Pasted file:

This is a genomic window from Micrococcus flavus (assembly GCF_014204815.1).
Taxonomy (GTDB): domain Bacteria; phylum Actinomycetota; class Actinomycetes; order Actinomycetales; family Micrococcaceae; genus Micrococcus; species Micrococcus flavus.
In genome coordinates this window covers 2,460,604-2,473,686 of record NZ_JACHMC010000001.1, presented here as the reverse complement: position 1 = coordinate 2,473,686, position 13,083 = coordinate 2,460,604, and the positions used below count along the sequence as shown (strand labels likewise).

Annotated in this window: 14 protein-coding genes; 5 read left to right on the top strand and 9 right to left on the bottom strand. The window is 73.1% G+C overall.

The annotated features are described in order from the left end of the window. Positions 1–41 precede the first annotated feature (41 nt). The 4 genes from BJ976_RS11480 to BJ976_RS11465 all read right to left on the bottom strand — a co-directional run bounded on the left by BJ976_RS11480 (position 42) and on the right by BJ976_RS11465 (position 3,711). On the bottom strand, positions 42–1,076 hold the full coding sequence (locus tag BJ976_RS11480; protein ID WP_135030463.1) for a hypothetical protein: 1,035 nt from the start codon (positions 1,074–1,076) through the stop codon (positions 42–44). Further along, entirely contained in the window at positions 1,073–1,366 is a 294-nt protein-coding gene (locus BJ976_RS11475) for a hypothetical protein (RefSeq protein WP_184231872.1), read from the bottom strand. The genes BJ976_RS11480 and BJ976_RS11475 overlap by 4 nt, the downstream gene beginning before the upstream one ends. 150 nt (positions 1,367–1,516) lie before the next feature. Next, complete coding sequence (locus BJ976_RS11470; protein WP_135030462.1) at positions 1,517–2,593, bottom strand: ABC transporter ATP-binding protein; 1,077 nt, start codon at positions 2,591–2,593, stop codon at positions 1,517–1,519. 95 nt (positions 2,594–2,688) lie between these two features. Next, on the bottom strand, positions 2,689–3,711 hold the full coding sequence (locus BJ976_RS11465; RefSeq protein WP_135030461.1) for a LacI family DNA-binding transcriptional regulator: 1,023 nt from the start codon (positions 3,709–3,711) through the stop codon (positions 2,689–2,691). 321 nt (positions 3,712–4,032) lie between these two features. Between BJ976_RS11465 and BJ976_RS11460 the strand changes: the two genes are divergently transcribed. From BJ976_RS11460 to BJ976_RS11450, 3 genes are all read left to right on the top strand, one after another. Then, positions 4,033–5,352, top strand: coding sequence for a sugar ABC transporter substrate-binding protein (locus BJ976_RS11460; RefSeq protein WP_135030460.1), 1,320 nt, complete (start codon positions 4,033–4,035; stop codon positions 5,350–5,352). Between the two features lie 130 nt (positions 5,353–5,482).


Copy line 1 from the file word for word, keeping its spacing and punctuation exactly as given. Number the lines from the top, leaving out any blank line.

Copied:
This is a genomic window from Micrococcus flavus (assembly GCF_014204815.1).